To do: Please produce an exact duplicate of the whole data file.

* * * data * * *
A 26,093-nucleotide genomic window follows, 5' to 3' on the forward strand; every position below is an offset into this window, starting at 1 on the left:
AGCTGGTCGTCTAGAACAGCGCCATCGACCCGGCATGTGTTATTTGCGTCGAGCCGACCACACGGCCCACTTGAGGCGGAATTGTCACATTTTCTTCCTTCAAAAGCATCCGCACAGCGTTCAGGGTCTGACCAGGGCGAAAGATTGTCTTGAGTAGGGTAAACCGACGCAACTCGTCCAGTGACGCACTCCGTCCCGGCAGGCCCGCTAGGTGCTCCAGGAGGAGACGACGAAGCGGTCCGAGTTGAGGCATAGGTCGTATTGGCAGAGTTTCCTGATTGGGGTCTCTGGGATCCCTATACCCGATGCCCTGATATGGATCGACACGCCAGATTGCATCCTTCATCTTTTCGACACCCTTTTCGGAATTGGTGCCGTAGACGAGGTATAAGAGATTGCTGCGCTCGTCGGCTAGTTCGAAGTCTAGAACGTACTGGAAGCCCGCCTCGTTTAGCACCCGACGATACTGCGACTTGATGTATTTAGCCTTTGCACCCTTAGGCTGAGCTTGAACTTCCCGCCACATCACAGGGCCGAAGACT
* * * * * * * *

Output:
A 26,093-nucleotide genomic window follows, 5' to 3' on the forward strand; every position below is an offset into this window, starting at 1 on the left:
AGCTGGTCGTCTAGAACAGCGCCATCGACCCGGCATGTGTTATTTGCGTCGAGCCGACCACACGGCCCACTTGAGGCGGAATTGTCACATTTTCTTCCTTCAAAAGCATCCGCACAGCGTTCAGGGTCTGACCAGGGCGAAAGATTGTCTTGAGTAGGGTAAACCGACGCAACTCGTCCAGTGACGCACTCCGTCCCGGCAGGCCCGCTAGGTGCTCCAGGAGGAGACGACGAAGCGGTCCGAGTTGAGGCATAGGTCGTATTGGCAGAGTTTCCTGATTGGGGTCTCTGGGATCCCTATACCCGATGCCCTGATATGGATCGACACGCCAGATTGCATCCTTCATCTTTTCGACACCCTTTTCGGAATTGGTGCCGTAGACGAGGTATAAGAGATTGCTGCGCTCGTCGGCTAGTTCGAAGTCTAGAACGTACTGGAAGCCCGCCTCGTTTAGCACCCGACGATACTGCGACTTGATGTATTTAGCCTTTGCACCCTTAGGCTGAGCTTGAACTTCCCGCCACATCACAGGGCCGAAGACT